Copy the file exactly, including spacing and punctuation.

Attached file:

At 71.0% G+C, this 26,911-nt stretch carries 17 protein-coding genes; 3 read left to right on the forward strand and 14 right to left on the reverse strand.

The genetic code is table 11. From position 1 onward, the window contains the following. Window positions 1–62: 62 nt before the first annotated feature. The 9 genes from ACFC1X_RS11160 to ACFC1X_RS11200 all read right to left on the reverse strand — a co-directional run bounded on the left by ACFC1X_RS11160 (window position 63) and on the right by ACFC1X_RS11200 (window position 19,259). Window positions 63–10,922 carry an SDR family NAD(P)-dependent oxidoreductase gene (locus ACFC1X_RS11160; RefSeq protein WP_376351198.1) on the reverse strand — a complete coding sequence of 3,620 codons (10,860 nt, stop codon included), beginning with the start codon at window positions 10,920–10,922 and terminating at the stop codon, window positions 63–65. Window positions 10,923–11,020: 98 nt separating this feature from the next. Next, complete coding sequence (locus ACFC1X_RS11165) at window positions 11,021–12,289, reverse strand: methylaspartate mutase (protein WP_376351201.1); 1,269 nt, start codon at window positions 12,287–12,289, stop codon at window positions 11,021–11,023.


At 71.0% G+C, this 26,911-nt stretch carries 17 protein-coding genes; 3 read left to right on the forward strand and 14 right to left on the reverse strand.

The genetic code is table 11. From position 1 onward, the window contains the following. Window positions 1–62: 62 nt before the first annotated feature. The 9 genes from ACFC1X_RS11160 to ACFC1X_RS11200 all read right to left on the reverse strand — a co-directional run bounded on the left by ACFC1X_RS11160 (window position 63) and on the right by ACFC1X_RS11200 (window position 19,259). Window positions 63–10,922 carry an SDR family NAD(P)-dependent oxidoreductase gene (locus ACFC1X_RS11160; RefSeq protein WP_376351198.1) on the reverse strand — a complete coding sequence of 3,620 codons (10,860 nt, stop codon included), beginning with the start codon at window positions 10,920–10,922 and terminating at the stop codon, window positions 63–65. Window positions 10,923–11,020: 98 nt separating this feature from the next. Next, complete coding sequence (locus ACFC1X_RS11165) at window positions 11,021–12,289, reverse strand: methylaspartate mutase (protein WP_376351201.1); 1,269 nt, start codon at window positions 12,287–12,289, stop codon at window positions 11,021–11,023.